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Book Binding

Much as one knew it would happen when the massive bookstore chains eliminated their independent competition, I still find it shocking to discover books increasingly ostracized from the shelves in favor of notecards, magazines, soap and various trinkets. In our local Borders, sociology and feminist texts have been quietly relocated from their place nearby politics and history to a niche in on the second floor, back corner. But what has me really disturbed was from the children's section. On one side, a sign read: children's books for boys, on the other: children's books for girls. Shades of Lawrence Summers! Had the 1950's returned while I slept? What possibly would be of interest to little boys that is not shared by little girls in this day and age? Well, the girls' rack had some picture books and a series of Amanda Learns to Be Obedient or somedamnthing. The boys' rack, on the other hand, consisted largely of adventure books and various classics, including The Wizard of Oz and Philip Pullman's His Dark Materials which two are notable in that both their protagonists are young girls.

While it's nice to think young boys continue to enjoy the exploits of at least fictional spunky heroines, it is sad to think that segregation is again rearing its ugly head to shut young girls off from assertive role models. This may seem quibblingly small now, but it portends large and nasty things down the road. Restricting access to creative and expansive self-imaging tools during the greatest developmental period of the human mind does enormous damage to the psyche. As Bruno Bettelheim noted, myths and stories help present, surface and resolve, in disguised form, the real issues that confront children as they begin to grasp the world around them. It does not behoove our society to deny large portions of that maturation opportunity to fully half of its members.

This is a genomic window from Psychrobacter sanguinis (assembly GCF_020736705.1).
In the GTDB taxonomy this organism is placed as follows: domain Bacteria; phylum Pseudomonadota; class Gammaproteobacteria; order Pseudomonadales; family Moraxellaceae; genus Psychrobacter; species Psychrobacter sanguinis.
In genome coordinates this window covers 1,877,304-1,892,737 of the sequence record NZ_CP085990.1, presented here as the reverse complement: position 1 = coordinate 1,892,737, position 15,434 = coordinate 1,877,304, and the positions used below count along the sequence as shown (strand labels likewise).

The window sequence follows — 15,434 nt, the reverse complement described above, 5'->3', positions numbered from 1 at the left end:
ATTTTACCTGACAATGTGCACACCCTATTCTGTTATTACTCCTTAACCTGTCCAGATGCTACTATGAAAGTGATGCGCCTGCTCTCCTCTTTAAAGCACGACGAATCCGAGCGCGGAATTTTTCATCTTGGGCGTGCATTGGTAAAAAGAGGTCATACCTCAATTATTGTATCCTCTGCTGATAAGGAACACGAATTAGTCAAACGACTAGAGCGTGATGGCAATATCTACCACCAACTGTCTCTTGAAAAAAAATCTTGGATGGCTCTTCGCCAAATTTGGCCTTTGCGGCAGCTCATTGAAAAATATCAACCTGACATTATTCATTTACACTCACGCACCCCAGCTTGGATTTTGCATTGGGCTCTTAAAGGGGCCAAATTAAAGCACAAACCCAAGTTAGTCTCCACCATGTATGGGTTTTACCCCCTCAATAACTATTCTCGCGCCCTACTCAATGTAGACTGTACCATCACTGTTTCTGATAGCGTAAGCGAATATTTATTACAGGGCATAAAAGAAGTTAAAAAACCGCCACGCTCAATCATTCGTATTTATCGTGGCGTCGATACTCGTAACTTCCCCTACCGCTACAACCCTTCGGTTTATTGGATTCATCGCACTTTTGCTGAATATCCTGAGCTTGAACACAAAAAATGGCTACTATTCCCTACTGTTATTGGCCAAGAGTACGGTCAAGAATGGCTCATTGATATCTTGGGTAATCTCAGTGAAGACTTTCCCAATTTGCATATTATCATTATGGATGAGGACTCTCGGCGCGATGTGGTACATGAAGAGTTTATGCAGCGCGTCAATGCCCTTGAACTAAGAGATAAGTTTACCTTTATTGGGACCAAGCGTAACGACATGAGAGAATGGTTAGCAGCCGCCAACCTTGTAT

Imagination and yearning are part of what distinguish our species, but they do not distinguish between male and female. Let's not start this again, shall we? Really. Been there, done that: bad thing.

Comments

( 3 comments — Leave a comment )
solri
Mar. 2nd, 2005 10:00 pm (UTC)
That's weird as well as alarming. If I had to gender-stereotype books, I would have said that The Wizard of Oz was pretty girly.
senryu
Mar. 3rd, 2005 06:16 am (UTC)
I agree. I also think Johnny Tremaine was pretty girly despite its boy protagonist, presaging the non-threatening male teen idols of the latter half of that century, I suppose.
sal93
Mar. 18th, 2005 07:39 pm (UTC)
i am too astonished to formulate a response at the present... but i will... might post it here, but probably will have to dash a letter off to borders.

i battle this ALL THE TIME here in the south. i can open the damn door for my ownself, thankyouverylittle. and i'm no lady; how dare you!

xxoosh
( 3 comments — Leave a comment )

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